Going To Court And Dealing With Procedure
Learn About Your Issue
This category covers situations when a person may have to go to court to deal with a dispute or violation. This includes the specific procedures to expect for specific kinds of cases, as well as general rules about court procedure to know.
Plain-language guided to understanding commonly used legal words, terms, definitions, and other legal processes.
The Judiciary Commission takes complaints against judges for misconduct very seriously. The Commission usually has no way of learning of possible judicial misconduct unless a complaint is filed. However, a complaint must be properly submitted for the Commission to conduct an evaluation and investigation. A complaint must be submitted in writing, must specifically name a judge or judicial officer (and not simply name an entire court), and must contain enough specific facts for the Commission to evaluate the judge’s alleged conduct. Complaints with only vague and/or conclusory statements will be screened out without action.
Find Louisiana Parishes, Judicial Court Districts, and Clerks of Court.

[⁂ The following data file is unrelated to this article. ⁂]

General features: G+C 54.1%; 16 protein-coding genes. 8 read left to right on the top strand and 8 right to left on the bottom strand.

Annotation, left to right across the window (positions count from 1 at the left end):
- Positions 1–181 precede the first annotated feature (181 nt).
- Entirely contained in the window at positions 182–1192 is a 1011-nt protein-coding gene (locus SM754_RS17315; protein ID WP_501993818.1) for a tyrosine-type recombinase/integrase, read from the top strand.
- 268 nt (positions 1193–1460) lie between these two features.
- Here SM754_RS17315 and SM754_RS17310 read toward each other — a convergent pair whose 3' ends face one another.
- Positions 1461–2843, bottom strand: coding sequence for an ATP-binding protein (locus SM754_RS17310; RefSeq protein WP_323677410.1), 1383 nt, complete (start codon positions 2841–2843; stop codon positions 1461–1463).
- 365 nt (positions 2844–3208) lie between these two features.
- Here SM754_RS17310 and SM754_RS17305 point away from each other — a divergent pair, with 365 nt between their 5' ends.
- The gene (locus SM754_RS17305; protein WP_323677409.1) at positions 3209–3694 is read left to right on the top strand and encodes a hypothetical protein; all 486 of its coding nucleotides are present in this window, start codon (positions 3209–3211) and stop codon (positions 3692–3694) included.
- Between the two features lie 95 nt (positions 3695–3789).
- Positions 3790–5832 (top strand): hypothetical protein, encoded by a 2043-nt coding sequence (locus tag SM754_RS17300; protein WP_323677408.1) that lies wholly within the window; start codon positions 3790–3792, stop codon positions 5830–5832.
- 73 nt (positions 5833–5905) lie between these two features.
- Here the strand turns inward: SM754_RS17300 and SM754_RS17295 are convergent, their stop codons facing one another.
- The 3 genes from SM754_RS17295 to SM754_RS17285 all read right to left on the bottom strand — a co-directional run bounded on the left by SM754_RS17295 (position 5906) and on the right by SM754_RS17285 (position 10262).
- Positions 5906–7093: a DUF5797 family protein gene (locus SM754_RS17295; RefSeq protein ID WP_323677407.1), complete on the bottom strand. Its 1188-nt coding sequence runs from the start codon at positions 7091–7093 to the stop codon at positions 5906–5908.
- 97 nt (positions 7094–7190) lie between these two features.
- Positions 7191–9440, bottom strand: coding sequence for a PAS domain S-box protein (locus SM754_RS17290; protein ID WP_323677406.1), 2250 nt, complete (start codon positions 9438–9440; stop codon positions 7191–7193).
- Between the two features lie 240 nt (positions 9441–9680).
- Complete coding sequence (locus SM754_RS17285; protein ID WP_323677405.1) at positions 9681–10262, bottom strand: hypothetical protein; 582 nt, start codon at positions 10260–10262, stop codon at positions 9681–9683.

The judicial power of the state, which is the power to interpret the Constitution and the laws of this state, is vested in the Judicial Branch of Government, made up of a supreme court, courts of appeal, district courts and other courts authorized by the Constitution. The Supreme Court is Louisiana's highest court and is domiciled in the City of New Orleans.
Information about filing a motion for an Extension of Time to Respond in a Louisiana Court. Includes a form you can fill out and use, and instructions about how to fill out that form. Remember, using the form does not mean that you will get an extension. The court may deny your motion.
You may come across some of these words in court. This presentation is based on a resource created with the Pro Se Subcommittee of the Louisiana State Bar Association's Access to Justice Committee.
This resource covers information about a motion for continuance, which is a formal request to reschedule or delay a court proceeding to a future date. This includes a self-represented litigant form to prepare and file when you need a motion for continuance in a family court case.
Service is the formal legal term for delivery of papers filed with the Court to the opposing party in a lawsuit. Service means that the proper legal officer gives the opposing party the paperwork that has been filed with the Court by the other side. This article outlines the various methods of service available in Louisiana and explains how each method works.